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In MATLAB there is the function clear to delete all current variables. This is very useful if you start something totally new and don't want to get conflicts with earlier calculations. I'm searching something similar for Mathematica now, but I couldn't find anything except of Clear[VAR] which removes only the variable VAR.

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up vote 14 down vote accepted

I recommend one of two methods:

1. Keyboard shortcut to Quit[] the kernel

There is a system file KeyEventTranslations.tr that you can edit to customize keyboard shortcuts. I, as others, have added Ctrl+Q to Quit[] the kernel, allowing for a rapid clearing of all sessions variables. For more information on setting this up, see:

2. Give the new Notebook a unique context

In Mathematica, the current $Context defines what Context unqualified symbol names belong to. By giving a new Notebook a unique Context, which is easily done through the Evaluation menu, the symbols used in that Notebook will not collide with unqualified symbols in other Notebooks. See the following question for more detailed information:

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Could you summarize the two methods here? It's not generally nice to simply link to an existing post. If it really is answered by those exactly, then we should close this as a duplicate. – abcd Nov 25 '11 at 2:24
@yoda my understanding of correct answering differs from your own. I do not wish to duplicate existing answers, and I am not linking to external sources, but rather StackOverflow itself. Further, I do not believe this is a duplicate question, and should not be closed. Would it be better if I linked to specific answers rather than those questions? If you feel I my understanding requires correction, please explain why. – Mr.Wizard Nov 25 '11 at 5:21
@yoda, OK, done. Approve? – Mr.Wizard Nov 25 '11 at 18:26
approved and upvoted :D – abcd Nov 25 '11 at 18:28

You can use ClearAll to clear the variables and their attributes in your Global context (default) like so:


If you're working inside a different context (e.g., notebook specific context or cell group specific context), you can do

ClearAll[Evaluate[Context[] <> "*"]]

If you want to remove all symbols from the kernel so that Mathematica doesn't recognize them anymore, you can use Remove[] similar to the above two examples.

Barring these, you can always quit the kernel with Quit[] which will remove all symbols. A fresh kernel will be initiated the next time you evaluate something.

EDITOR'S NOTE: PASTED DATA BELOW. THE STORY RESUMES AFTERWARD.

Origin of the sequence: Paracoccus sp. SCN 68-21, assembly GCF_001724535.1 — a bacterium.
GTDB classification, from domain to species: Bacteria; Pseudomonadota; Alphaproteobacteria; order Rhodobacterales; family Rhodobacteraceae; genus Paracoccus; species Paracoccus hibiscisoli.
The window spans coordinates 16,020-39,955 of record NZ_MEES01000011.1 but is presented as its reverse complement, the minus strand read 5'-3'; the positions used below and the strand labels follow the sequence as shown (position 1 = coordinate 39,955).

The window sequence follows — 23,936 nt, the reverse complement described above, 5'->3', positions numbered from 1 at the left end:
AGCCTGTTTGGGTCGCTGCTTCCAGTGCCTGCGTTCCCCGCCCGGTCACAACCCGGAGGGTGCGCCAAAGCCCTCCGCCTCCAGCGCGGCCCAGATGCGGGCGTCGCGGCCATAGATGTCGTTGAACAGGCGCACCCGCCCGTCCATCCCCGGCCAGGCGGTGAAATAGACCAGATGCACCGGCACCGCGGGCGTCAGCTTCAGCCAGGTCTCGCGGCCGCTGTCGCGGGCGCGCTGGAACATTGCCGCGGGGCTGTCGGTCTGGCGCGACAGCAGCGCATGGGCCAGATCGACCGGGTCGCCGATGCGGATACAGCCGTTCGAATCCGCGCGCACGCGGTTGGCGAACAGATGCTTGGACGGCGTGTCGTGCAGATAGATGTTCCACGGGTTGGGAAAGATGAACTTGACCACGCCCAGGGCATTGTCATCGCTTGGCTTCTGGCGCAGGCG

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I just realized that you might not know that unlike MATLAB, Mathematica is designed to run as two separate processes: the Front End is the user interface, and lets you work with notebooks. The Kernel does the computations. You can quit the kernel without affecting the front end, or even start more than one kernel for different notebooks, or start a kernel on a remote computer and use it with a local front end.

I believe that the only reliable way to clean everything is to Quit the kernel and re-start it (which is automatic). There are just too many things that can get modified apart from user variables/functions (including In/Out, loaded packages, system caches, etc.). So if you need a truly fresh start, I recommend Quit.

For a "soft" reset, @yoda already mentioned ClearAll["Global`*"]. There's the << Utilities`CleanSlate` package, which automates a little bit more than this. You can read the package docs inside the AddOns\ExtraPackages\Utilities\CleanSlate.m file.

In short, CleanSlate[] will attempt to take you back to the kernel state when the package was loaded. ClearInOut[] will clear In and Out to save memory.

I haven't used this package in years (except for the ClearInOut[] functionality), as the Mathematica kernel starts up quickly on modern computers, so I just use Quit. So I can't tell you how well it works.

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is it possible then by just Quiting (rebooting) the kernel, that the front end might itself remember something in its own little space, which would not be removed/cleared by rebooting the kernel? I also use this method of reboot the kernel each time when I want to really make sure things are cleaned up. But I always wondered if the front-end might still remember something. When I want to really really make sure, I just restart all of Mathematica itself. – Nasser Nov 25 '11 at 0:26
@Nasser To my knowledge, strictly speaking the Front End won't remember anything. However, it may happen that you have a notebook with dynamic content open, and as soon as this content comes into view, it causes the front end to re-launch the kernel and evaluate whatever is defined in the dynamic object to be evaluated. The confusing part is that this only happens when the dynamic things come into view, so it might seem a bit "indeterministic" if you don't know what's happening. I myself don't restart the front end to have a clean session. – Szabolcs Nov 25 '11 at 8:18

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